Archived conflict (updated: February 2002)

The peace agreement signed between Ethiopia and Eritrea in 2000 in Algiers was respected by both sides with no reported fighting or deaths in 2001.  

Summary
Type of Conflict
Parties to the Conflict
Status of the Fighting
Number of Deaths
Political Developments
Background
Arms Sources
         

 

 

 

Summary
2000 Fighting between Ethiopia and Eritrea renewed on May 12, with Ethiopia attacking across the Plains of Badame, the site of 1999 clashes. After 19 days of heavy fighting Ethiopian troops regained the disputed border territory and advanced miles inside Eritrea. By the end of May the Eritrean army appeared defeated. Brokered by the OAU, a ceasefire agreement was signed in Algiers on June 18. Tens of thousands of Ethiopian and Eritrean soldiers and likely thousands of civilians from both countries were reported killed during 2000, a high casualty total similar to1999. However, specific and independently confirmed numbers remain unavailable to date.

1999 Ethiopia and Eritrea accused each other of initiating renewed fighting along unmarked portions of their 1,000 km border in February. It is unclear who first violated a 1998 moratorium on air strikes, but both parties were involved in bombing and shelling attacks on several fronts along the border in 1999. Fighting intensified again in May and June as tens of thousands of combatants were killed by air strikes and trench warfare.

1998 Conflict between Ethiopia and Eritrea broke out along their common border in May. After several weeks of ground fighting, both sides launched air strikes in June. A US-brokered moratorium on air strikes was signed shortly after and fighting was reduced to occasional exchanges of artillery. Mediation by the Organization of African Unity (OAU), the US, and other governments prevented the fighting from reaching intense levels in the following months but both sides used the time to re-arm and reinforce troops along the border.


Type of Conflict:

Border dispute


Parties to the Conflict:

1) Government of Eritrea, led by President Isasias Afwerki.

2) Government of Ethiopia, led by Negasso Gidada.


Status of Fighting:

2001 The peace agreement signed in Algiers held in 2001 with no reports of fighting. However, tensions remained high along the buffer zone.

2000 Fighting was renewed on May 12 when Ethiopia attacked across the Western front of the contested Plains of Badame, the site of fighting in 1999. Each side confirmed extremely heavy fighting involving artillery, missiles, tanks, combat helicopters, fighter jets and tens of thousands of soldiers. Over 19 days, Ethiopian forces regained all territory on the disputed border, continuing on to capture large areas of Eritrea, and by the end of May the Eritrean army appeared defeated. Eritrea accepted an Organization of African Unity call for a cease-fire and immediately began to redeploy its troops to initial positions prior to the breakout of fighting in May 1998.

[Sources: Washington Post, 24 May 2000; Guardian Weekly, 25-31 May, 2000; Washington Post, 25 May 2000; Guardian, 6 June 2000; Times of India Online, 30 July, 2000;Washington Post, 25, May 2000; AllAfrica.com, 19 September 2000]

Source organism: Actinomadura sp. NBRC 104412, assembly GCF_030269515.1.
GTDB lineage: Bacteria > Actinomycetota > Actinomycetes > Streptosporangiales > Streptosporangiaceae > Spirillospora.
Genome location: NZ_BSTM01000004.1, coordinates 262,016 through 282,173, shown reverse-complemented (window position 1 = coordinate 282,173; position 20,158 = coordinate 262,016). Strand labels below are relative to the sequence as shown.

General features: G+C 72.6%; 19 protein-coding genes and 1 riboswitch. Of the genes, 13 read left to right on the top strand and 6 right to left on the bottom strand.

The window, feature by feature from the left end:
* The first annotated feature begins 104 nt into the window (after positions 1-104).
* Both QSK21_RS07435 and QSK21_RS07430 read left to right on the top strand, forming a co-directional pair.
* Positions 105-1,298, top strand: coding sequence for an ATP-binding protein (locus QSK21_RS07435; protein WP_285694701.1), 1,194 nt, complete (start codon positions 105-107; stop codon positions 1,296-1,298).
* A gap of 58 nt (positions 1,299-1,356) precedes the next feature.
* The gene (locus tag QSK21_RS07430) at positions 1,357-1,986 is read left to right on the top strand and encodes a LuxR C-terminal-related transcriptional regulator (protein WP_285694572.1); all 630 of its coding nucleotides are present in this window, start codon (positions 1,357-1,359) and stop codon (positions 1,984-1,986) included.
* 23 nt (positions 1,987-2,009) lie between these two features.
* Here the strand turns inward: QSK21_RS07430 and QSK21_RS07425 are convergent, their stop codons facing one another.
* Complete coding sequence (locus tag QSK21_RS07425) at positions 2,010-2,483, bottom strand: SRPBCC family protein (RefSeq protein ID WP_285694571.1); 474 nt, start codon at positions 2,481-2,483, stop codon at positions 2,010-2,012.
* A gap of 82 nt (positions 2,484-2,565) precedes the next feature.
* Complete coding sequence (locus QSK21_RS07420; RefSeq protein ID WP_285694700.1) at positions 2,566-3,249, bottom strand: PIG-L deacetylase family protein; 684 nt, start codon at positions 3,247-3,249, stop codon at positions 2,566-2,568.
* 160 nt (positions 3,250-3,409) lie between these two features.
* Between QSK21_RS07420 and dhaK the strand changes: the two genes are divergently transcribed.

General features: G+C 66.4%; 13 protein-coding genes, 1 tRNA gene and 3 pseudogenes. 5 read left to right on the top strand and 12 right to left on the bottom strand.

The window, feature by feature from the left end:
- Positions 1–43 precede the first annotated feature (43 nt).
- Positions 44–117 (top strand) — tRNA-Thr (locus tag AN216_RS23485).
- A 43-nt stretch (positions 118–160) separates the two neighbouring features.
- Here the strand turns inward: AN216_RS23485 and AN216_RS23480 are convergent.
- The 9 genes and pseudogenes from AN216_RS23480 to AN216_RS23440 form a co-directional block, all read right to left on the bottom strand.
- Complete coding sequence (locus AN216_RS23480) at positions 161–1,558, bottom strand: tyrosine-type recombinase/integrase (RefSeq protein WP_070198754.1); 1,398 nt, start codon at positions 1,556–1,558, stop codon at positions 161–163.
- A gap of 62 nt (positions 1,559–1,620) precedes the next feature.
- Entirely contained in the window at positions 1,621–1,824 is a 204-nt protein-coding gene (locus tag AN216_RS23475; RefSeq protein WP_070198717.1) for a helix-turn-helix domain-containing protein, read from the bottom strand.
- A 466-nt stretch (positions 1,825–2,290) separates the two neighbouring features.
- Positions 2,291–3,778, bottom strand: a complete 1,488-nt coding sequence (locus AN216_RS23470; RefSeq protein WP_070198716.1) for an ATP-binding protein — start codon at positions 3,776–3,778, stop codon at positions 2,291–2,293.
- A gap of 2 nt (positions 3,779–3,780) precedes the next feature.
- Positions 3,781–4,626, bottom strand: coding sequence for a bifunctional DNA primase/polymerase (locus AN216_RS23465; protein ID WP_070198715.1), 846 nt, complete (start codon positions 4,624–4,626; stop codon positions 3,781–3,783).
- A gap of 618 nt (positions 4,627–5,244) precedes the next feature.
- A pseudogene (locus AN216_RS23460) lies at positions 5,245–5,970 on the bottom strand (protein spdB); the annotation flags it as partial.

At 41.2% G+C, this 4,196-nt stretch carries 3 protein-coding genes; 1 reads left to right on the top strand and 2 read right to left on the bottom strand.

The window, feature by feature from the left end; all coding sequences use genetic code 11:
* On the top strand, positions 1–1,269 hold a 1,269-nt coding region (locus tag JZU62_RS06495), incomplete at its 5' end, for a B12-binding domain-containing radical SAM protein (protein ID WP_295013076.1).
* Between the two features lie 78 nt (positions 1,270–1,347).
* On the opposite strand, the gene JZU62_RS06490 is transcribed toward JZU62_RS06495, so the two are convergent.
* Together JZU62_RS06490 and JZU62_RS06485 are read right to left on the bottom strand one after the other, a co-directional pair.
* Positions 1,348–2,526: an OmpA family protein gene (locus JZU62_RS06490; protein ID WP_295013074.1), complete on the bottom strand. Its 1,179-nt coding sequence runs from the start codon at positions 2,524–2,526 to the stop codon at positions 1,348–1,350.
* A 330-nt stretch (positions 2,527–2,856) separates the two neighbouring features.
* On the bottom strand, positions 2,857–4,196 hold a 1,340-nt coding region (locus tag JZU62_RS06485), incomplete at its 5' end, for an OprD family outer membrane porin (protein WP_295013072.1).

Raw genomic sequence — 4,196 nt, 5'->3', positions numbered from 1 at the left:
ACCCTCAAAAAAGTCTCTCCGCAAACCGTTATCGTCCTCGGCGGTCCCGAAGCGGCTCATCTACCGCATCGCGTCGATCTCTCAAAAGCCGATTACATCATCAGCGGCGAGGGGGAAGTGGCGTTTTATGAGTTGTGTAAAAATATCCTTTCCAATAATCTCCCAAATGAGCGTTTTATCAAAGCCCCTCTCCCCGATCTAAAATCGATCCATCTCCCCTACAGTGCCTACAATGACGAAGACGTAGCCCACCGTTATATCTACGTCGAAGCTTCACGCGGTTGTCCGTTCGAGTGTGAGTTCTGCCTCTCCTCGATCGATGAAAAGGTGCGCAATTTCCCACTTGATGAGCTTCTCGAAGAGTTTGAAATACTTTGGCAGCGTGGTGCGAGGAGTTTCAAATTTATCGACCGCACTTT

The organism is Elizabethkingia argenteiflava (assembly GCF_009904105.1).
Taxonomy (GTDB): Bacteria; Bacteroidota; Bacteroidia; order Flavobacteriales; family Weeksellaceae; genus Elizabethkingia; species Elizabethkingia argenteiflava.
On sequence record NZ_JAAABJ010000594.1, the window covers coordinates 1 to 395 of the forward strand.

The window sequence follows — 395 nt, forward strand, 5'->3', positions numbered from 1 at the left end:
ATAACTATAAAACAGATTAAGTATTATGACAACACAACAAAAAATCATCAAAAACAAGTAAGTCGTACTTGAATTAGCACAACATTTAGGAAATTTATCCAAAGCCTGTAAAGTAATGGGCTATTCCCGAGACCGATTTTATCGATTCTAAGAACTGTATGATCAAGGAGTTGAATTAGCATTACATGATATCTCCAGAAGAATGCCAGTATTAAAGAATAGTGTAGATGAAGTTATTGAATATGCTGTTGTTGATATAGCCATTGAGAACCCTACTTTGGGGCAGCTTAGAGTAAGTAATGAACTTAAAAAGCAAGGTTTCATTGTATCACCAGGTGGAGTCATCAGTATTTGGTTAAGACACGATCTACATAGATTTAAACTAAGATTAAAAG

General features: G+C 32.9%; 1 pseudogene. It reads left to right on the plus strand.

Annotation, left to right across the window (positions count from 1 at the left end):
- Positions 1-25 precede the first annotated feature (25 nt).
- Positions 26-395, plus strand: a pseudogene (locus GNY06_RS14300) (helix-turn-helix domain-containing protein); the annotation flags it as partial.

1999 Ending an eight month stalemate, fighting between Ethiopia and Eritrea re-ignited in early February over the border area of Badme. Reports suggest Ethiopia tried to recapture territory Eritrea occupied in May 1998, although each side continued to blame the other for perpetuating the conflict. A combination of ground fighting and air strikes occurred intermittently throughout the year and intensified in May and June. Using tactics reminiscent of World War I, Ethiopia reportedly sent waves of soldiers in the no man=s land in between the trenches. Each country deployed hundreds of thousands of troops in trenches along the contested border. Ethiopia accused Eritrea of arming the rebel group Oromo Liberation Front (OLF) fighting in eastern Ethiopia between May and August, and both sides increased military contact with warring factions in Somalia and engaged in military operations with opposition groups in Sudan.

[Sources: Panafrican News Agency (PANA), www.africanews.org, 2-11 February 1999; Globe and Mail, 8-11 February 1999; Jane=s Defence Weekly, 23 June 1999]

“Last year, the Office of the UN High Commissioner for Refugees said the conflict in the Horn of Africa was the ‘world’s largest war’ in 1999 because it involved 250 000 soldiers, tens of thousands of casualties and over 60 000 civilians displaced.”[InterPress Services, 12 August 2000]


Number of Deaths:

Total: An estimated 70,000 to 120,000 soldiers and civilians have died in the conflict. The total number of deaths is difficult to ascertain as both sides claim to have killed tens of thousands of each other=s soldiers since the war began, yet independent confirmation typically has been unavailable.

“The Ethiopia-Eritrea conflict, which began in May 1998, has substantially damaged the economic growth and development of Ethiopia and Eritrea and has led to humanitarian suffering on both sides of the border. Tens of thousands of lives have been lost and thousands more have been maimed.” [Report of the US Assistant Secretary for African Affairs, 25 May 1999]

2001 There were no reported deaths due to the conflict in 2001.

2000 Tens of thousands of Ethiopian and Eritrean soldiers and likely thousands of civilians from both countries died in the fighting. However, specific and independently confirmed numbers remain unavailable.

“Some 120 000 people are thought to have died in the two-year conflict, many in the last three weeks.” [Guardian, 5 June, 2000]

“As diplomacy failed, both sides dug in, remilitarized and commenced a series of deadly battles that military experts say constitutes the most lethal war now being waged on the planet, with casualties in the tens of thousands.” [Washington Post, 21 April 2000]

“For its part, Eritrea claimed to have killed or wounded 25,000 Ethiopians in the first two days of combat.” [Washington Post, 18 May 2000]

1999 Thousands, possibly tens of thousands, Ethiopian and Eritrean soldiers and likely hundreds of civilians from both countries died during 1999.

“Mr. Yermane [the Eritrean presidential adviser] said Eritrean casualties had been >very slight, especially in comparison to Ethiopian losses,= which he put at 9,000 killed and 12,000 wounded.” [Globe and Mail, 1 March 1999]